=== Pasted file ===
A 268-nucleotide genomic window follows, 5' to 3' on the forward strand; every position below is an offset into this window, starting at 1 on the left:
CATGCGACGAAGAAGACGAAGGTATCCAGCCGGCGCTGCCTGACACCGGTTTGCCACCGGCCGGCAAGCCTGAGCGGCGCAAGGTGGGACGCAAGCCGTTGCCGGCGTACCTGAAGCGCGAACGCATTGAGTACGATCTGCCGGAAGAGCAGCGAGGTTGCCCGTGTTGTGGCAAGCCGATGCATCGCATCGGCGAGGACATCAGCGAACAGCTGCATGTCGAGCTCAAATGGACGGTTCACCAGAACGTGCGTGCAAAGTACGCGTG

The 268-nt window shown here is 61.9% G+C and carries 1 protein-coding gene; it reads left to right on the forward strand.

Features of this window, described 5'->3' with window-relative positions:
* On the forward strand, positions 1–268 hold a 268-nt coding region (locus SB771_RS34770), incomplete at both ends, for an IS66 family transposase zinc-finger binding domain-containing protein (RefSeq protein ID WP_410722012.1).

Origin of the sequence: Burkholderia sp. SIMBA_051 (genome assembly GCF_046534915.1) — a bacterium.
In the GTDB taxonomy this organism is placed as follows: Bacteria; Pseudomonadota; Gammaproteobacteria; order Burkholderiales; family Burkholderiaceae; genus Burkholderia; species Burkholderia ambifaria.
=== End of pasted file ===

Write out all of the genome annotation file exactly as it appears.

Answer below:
A 268-nucleotide genomic window follows, 5' to 3' on the forward strand; every position below is an offset into this window, starting at 1 on the left:
CATGCGACGAAGAAGACGAAGGTATCCAGCCGGCGCTGCCTGACACCGGTTTGCCACCGGCCGGCAAGCCTGAGCGGCGCAAGGTGGGACGCAAGCCGTTGCCGGCGTACCTGAAGCGCGAACGCATTGAGTACGATCTGCCGGAAGAGCAGCGAGGTTGCCCGTGTTGTGGCAAGCCGATGCATCGCATCGGCGAGGACATCAGCGAACAGCTGCATGTCGAGCTCAAATGGACGGTTCACCAGAACGTGCGTGCAAAGTACGCGTG

The 268-nt window shown here is 61.9% G+C and carries 1 protein-coding gene; it reads left to right on the forward strand.

Features of this window, described 5'->3' with window-relative positions:
* On the forward strand, positions 1–268 hold a 268-nt coding region (locus SB771_RS34770), incomplete at both ends, for an IS66 family transposase zinc-finger binding domain-containing protein (RefSeq protein ID WP_410722012.1).

Origin of the sequence: Burkholderia sp. SIMBA_051 (genome assembly GCF_046534915.1) — a bacterium.
In the GTDB taxonomy this organism is placed as follows: Bacteria; Pseudomonadota; Gammaproteobacteria; order Burkholderiales; family Burkholderiaceae; genus Burkholderia; species Burkholderia ambifaria.